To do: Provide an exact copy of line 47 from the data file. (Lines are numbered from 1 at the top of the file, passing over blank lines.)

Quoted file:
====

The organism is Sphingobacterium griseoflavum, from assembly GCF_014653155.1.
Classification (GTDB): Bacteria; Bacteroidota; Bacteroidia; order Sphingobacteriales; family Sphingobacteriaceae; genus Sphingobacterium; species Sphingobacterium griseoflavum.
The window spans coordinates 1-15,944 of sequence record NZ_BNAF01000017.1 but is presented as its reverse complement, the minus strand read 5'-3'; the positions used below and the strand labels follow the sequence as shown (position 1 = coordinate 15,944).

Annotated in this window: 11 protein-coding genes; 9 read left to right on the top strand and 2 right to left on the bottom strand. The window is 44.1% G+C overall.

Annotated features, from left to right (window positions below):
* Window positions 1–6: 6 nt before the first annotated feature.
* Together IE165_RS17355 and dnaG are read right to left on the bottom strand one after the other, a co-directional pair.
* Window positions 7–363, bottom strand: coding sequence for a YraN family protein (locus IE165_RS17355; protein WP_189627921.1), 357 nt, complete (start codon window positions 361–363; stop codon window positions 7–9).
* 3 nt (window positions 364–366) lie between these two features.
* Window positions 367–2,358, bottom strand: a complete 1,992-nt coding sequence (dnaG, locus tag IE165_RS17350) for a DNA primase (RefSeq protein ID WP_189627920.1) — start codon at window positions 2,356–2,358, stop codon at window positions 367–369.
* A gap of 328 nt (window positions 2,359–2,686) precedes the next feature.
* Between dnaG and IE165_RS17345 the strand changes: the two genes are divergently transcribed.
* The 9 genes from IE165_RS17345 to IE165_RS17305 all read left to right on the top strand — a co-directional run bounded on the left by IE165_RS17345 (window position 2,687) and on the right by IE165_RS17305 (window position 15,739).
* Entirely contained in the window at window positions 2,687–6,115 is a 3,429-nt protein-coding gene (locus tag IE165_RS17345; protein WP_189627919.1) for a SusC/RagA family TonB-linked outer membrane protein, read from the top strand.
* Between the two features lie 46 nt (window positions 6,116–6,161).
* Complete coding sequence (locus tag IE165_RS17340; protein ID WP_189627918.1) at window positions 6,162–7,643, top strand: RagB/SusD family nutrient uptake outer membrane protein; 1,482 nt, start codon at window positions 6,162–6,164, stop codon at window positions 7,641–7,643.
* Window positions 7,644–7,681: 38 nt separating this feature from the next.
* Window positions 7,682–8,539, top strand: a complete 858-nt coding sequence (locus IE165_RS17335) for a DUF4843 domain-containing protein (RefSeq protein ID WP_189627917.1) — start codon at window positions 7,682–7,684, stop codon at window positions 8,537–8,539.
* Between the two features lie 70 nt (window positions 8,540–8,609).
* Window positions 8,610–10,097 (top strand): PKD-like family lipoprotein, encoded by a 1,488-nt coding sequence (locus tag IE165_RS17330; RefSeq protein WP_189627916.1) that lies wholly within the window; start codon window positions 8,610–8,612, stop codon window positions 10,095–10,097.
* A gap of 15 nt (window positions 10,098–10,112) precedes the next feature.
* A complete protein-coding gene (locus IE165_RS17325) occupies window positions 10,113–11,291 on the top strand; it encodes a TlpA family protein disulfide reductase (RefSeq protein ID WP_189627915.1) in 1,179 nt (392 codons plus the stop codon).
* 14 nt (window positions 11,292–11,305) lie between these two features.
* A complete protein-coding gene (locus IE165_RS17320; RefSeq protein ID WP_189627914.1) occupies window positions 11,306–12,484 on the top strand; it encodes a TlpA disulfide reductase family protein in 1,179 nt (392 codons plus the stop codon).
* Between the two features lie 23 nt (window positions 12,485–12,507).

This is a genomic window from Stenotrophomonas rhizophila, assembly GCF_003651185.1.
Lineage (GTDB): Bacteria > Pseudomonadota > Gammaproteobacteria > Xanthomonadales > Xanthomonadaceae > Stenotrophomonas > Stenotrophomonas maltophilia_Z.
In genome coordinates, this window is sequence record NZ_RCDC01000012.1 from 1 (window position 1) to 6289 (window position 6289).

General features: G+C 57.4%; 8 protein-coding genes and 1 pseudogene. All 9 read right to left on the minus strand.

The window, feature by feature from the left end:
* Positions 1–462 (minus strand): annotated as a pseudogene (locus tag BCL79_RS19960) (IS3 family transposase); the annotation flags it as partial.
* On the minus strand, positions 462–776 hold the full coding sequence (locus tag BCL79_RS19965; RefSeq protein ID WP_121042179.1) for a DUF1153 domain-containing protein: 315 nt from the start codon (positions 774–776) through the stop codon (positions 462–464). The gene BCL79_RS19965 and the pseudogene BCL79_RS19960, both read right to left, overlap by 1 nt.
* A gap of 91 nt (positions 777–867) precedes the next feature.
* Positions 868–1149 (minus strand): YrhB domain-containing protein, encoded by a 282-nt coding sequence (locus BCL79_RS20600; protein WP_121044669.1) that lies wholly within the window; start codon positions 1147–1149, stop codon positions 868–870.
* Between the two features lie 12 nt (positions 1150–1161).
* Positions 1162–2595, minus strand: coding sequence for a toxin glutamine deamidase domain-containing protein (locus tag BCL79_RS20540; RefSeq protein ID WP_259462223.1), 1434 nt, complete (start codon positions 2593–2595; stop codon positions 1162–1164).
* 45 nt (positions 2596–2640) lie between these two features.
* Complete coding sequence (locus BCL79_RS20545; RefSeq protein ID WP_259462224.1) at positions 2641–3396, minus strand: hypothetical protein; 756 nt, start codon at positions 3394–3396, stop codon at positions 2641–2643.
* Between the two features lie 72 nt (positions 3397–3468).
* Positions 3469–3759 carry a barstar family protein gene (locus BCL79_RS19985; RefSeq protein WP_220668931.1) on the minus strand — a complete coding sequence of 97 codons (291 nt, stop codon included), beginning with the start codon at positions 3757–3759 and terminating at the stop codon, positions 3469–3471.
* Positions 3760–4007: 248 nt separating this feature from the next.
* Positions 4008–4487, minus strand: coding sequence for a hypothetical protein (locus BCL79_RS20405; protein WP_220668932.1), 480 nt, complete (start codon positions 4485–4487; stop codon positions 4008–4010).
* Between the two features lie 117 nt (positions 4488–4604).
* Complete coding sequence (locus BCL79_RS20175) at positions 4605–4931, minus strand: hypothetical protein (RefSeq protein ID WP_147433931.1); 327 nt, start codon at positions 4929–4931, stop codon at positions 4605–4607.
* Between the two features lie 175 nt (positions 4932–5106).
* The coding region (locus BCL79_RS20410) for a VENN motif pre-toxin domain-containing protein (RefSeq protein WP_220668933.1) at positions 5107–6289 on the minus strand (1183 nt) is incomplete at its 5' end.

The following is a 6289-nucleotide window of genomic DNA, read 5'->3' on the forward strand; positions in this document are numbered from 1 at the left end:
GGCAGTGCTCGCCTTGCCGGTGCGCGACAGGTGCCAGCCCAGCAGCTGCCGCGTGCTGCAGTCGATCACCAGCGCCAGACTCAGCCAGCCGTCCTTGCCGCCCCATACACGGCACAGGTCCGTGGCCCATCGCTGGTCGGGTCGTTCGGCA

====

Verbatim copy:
The following is a 6289-nucleotide window of genomic DNA, read 5'->3' on the forward strand; positions in this document are numbered from 1 at the left end: